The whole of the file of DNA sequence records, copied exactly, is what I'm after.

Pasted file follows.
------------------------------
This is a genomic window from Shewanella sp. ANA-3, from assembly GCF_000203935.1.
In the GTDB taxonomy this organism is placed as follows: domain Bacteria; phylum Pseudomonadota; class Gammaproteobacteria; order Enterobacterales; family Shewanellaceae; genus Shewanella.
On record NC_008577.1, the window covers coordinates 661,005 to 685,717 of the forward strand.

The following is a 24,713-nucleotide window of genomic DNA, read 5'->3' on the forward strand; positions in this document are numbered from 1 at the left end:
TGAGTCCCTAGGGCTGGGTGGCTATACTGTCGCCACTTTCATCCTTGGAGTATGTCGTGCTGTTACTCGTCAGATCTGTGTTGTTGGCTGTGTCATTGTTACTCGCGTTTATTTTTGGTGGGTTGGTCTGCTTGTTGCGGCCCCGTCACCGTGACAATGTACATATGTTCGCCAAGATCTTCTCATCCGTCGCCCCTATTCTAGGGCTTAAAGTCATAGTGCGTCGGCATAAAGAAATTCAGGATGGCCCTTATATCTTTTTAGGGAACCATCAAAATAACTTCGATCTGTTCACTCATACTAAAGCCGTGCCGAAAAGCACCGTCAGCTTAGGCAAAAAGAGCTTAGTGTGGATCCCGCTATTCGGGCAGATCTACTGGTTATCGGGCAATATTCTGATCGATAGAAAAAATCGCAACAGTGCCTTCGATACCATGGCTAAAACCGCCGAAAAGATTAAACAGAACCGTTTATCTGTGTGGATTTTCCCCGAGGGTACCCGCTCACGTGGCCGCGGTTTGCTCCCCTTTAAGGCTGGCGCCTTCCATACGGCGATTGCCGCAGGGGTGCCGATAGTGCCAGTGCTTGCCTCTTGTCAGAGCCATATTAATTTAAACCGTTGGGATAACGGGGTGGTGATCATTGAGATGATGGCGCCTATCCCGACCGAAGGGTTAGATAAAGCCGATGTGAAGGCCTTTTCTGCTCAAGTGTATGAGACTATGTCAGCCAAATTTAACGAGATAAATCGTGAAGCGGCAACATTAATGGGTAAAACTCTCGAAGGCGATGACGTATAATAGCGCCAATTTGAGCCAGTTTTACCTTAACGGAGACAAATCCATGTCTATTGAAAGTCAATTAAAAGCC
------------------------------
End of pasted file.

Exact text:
This is a genomic window from Shewanella sp. ANA-3, from assembly GCF_000203935.1.
In the GTDB taxonomy this organism is placed as follows: domain Bacteria; phylum Pseudomonadota; class Gammaproteobacteria; order Enterobacterales; family Shewanellaceae; genus Shewanella.
On record NC_008577.1, the window covers coordinates 661,005 to 685,717 of the forward strand.

The following is a 24,713-nucleotide window of genomic DNA, read 5'->3' on the forward strand; positions in this document are numbered from 1 at the left end:
TGAGTCCCTAGGGCTGGGTGGCTATACTGTCGCCACTTTCATCCTTGGAGTATGTCGTGCTGTTACTCGTCAGATCTGTGTTGTTGGCTGTGTCATTGTTACTCGCGTTTATTTTTGGTGGGTTGGTCTGCTTGTTGCGGCCCCGTCACCGTGACAATGTACATATGTTCGCCAAGATCTTCTCATCCGTCGCCCCTATTCTAGGGCTTAAAGTCATAGTGCGTCGGCATAAAGAAATTCAGGATGGCCCTTATATCTTTTTAGGGAACCATCAAAATAACTTCGATCTGTTCACTCATACTAAAGCCGTGCCGAAAAGCACCGTCAGCTTAGGCAAAAAGAGCTTAGTGTGGATCCCGCTATTCGGGCAGATCTACTGGTTATCGGGCAATATTCTGATCGATAGAAAAAATCGCAACAGTGCCTTCGATACCATGGCTAAAACCGCCGAAAAGATTAAACAGAACCGTTTATCTGTGTGGATTTTCCCCGAGGGTACCCGCTCACGTGGCCGCGGTTTGCTCCCCTTTAAGGCTGGCGCCTTCCATACGGCGATTGCCGCAGGGGTGCCGATAGTGCCAGTGCTTGCCTCTTGTCAGAGCCATATTAATTTAAACCGTTGGGATAACGGGGTGGTGATCATTGAGATGATGGCGCCTATCCCGACCGAAGGGTTAGATAAAGCCGATGTGAAGGCCTTTTCTGCTCAAGTGTATGAGACTATGTCAGCCAAATTTAACGAGATAAATCGTGAAGCGGCAACATTAATGGGTAAAACTCTCGAAGGCGATGACGTATAATAGCGCCAATTTGAGCCAGTTTTACCTTAACGGAGACAAATCCATGTCTATTGAAAGTCAATTAAAAGCC